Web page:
I think it only fair to warn you that this post will be excruciatingly dull. It will consist of five photos, all of the same baby in roughly the same position doing roughly the same thing, which is to say, nothing. The post will contain neither narrative arc nor satisfying resolution. It is merely a platform for sharing a handful of unmemorable photos that nonetheless fill my heart with a kind of knee-buckling warmth.
Now that you have been warned, I will continue with the visual monotony.
August is two weeks old today. He still sleeps most of the time, but he has a few hours in the morning and a few in the evening when he is shockingly alert.
The kid likes to lounge.
We took him to the doctor on Thursday and learned that he is growing at a satisfying clip. At 12 days of age he had not only regained his birth weight, but exceeded it by six ounces. Which is to say, failure to thrive is probably not in his future. We might just have a big boy on our hands.
But I’m getting ahead of myself.
For now, all I know is that it’s is Christmas eve, and all of us are here together enjoying the glow of the tree. Robbi is making cookies. Alden is eying the presents with all the restraint she can muster.
It’s our first Christmas Eve as a family of five. Here’s to many more to come.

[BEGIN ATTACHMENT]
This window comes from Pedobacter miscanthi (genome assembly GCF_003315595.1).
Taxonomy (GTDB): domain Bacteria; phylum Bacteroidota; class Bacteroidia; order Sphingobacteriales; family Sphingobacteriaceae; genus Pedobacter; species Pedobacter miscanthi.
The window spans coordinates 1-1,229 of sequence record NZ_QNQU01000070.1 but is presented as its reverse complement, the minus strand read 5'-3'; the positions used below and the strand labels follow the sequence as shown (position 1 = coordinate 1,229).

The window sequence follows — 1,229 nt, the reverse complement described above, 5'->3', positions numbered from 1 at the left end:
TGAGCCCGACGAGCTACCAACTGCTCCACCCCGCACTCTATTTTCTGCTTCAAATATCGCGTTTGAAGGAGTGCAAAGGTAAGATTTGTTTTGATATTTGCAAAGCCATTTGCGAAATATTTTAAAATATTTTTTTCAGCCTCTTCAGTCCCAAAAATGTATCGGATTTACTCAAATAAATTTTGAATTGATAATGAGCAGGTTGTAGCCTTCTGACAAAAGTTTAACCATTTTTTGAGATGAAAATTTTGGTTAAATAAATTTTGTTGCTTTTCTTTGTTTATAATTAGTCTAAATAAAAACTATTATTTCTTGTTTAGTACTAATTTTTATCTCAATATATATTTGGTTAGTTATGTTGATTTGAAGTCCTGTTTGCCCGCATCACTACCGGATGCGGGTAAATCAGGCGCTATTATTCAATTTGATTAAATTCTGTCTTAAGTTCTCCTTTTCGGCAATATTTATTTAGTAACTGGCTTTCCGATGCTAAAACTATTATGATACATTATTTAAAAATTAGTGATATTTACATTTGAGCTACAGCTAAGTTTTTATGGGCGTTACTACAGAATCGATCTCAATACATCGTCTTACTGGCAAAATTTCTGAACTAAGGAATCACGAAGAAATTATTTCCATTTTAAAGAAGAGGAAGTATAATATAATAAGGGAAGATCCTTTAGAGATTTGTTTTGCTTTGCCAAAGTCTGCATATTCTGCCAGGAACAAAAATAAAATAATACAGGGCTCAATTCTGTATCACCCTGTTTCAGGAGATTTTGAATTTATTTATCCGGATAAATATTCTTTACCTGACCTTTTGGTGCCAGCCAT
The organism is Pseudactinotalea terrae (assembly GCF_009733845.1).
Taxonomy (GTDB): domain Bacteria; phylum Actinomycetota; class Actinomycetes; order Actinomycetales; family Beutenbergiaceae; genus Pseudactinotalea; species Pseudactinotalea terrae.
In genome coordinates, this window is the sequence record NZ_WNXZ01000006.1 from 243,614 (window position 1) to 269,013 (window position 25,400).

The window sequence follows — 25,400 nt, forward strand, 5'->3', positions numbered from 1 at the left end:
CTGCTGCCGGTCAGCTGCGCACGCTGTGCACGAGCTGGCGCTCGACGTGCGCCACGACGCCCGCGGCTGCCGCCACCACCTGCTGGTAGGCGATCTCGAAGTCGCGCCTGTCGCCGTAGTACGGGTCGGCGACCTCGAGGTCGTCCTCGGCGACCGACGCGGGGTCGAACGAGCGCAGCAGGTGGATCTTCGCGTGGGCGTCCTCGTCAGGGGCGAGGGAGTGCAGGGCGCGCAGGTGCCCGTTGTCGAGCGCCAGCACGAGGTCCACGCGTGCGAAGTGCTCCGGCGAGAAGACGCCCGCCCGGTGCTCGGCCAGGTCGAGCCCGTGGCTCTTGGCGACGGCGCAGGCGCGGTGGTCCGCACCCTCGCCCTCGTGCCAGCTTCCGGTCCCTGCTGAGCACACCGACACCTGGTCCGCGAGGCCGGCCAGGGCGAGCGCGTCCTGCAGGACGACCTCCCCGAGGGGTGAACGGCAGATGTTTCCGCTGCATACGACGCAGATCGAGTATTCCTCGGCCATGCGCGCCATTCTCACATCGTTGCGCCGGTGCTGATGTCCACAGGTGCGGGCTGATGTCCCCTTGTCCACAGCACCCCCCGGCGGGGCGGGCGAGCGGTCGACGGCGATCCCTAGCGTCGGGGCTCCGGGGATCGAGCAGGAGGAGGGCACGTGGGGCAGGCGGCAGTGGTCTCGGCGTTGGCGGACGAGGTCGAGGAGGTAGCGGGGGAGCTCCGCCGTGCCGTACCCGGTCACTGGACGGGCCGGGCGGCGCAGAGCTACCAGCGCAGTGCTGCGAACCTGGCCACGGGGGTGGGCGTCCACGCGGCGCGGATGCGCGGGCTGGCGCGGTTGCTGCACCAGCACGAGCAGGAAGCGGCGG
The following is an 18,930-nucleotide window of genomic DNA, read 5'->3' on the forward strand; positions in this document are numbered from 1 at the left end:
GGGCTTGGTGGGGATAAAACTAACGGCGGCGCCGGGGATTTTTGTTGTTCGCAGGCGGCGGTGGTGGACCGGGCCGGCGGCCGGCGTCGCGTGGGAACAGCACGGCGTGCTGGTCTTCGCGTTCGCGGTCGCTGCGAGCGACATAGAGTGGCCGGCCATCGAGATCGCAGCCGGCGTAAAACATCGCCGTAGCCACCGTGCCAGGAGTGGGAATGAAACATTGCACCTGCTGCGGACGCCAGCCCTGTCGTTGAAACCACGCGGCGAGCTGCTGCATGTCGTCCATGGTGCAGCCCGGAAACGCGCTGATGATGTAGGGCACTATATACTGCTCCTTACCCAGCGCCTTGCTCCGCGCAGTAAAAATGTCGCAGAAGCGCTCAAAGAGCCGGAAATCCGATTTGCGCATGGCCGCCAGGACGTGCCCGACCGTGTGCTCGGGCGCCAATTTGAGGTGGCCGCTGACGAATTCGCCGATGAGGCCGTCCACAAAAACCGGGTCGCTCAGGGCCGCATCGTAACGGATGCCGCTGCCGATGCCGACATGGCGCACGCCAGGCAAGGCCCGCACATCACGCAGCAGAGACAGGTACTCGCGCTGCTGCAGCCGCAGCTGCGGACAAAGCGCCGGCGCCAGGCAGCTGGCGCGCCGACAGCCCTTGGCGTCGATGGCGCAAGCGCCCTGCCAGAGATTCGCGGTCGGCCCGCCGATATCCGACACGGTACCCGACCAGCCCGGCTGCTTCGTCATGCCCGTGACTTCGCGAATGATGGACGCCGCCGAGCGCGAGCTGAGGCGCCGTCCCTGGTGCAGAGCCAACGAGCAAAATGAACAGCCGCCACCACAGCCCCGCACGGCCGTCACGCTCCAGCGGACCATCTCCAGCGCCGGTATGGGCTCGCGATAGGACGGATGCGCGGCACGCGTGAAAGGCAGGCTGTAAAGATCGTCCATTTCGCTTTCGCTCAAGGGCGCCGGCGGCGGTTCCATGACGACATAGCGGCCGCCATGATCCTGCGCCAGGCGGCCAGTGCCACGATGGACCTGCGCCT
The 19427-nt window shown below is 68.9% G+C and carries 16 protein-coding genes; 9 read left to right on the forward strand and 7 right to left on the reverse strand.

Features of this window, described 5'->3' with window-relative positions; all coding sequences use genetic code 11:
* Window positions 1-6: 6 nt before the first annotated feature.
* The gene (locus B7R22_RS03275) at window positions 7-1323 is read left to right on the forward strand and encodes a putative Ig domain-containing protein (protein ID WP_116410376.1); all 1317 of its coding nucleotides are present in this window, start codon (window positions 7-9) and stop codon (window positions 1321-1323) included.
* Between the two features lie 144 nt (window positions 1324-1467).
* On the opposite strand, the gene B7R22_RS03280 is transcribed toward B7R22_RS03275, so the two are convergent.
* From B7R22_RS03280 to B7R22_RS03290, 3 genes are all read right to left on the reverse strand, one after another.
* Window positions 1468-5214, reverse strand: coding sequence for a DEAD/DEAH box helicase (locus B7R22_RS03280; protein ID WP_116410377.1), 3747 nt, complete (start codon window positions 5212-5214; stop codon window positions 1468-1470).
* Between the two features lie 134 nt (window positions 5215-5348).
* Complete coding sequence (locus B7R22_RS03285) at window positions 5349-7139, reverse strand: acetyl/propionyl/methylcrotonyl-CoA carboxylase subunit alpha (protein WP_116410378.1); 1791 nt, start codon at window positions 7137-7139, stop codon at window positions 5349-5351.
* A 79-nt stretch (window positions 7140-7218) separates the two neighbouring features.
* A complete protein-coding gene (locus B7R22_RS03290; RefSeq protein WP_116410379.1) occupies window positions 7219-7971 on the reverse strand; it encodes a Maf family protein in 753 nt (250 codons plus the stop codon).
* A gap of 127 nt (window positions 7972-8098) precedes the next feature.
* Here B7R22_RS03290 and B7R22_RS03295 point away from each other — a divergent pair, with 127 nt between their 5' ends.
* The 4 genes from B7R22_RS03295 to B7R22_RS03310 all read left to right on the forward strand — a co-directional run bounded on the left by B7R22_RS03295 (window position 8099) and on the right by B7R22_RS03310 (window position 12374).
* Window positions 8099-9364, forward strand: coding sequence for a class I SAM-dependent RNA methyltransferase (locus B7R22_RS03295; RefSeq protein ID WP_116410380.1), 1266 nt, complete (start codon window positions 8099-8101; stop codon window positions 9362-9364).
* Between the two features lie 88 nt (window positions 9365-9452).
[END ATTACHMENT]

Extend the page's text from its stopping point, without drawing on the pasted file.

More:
I have done an awful thing, and I won’t feel good again until I clear my conscience.
Typically, we get a lot of orders in the days leading up to Christmas. This year is no exception. Just now, for example, we got an order. The order called for gift wrap. We’re out of gift wrap. We are heading to Baltimore first thing in the morning and won’t have time to buy gift wrap before we go. And yet, the gift wrapped book must be dropped in the mail on the way out of town. All the stores are closed. All reasonable options had been exhausted.
And so we had to resort to desperate measures. The only gift wrap in the house was in the box of gifts we received from Grandpa John and Grandma Judy, who thoughtfully purchased and wrapped nice things they thought we would enjoy. We sized up the box of gifts and saw one that seemed plenty big enough to provide the paper we needed.
I carefully peeled the label off, cringing when I saw that it was Alden’s Christmas Eve gift from her grandpa and grandma.
The label came off without leaving a trace.
Next, I had to unwrap the thing. Luckily, it was that metallic paper that is less prone to tear when unwrapped.
Clearly the fates were smiling down on us.
Once the paper was removed, the harvest began.
We had more than enough to gift wrap our book. But not quite enough to re-wrap Alden’s present.
I don’t feel good about what I did, but I did what I had to.
Sometimes people ask how we manage to keep our heads on straight with our various child rearing and book making responsibilities. The truth is, our lives are littered with patchwork moments like this one.
What Alden doesn’t know can’t hurt her, right? There’s plenty of time to buy paper and re-wrap her present before Saturday. This is what I tell myself as I go to sleep tonight.
And here’s hoping Grandpa John and Grandma Judy aren’t reading the blog today.
Those of you in the DC environs still looking for last-minute Christmas presents might consider stopping by Politics & Prose, one of the world’s finest independent bookstores.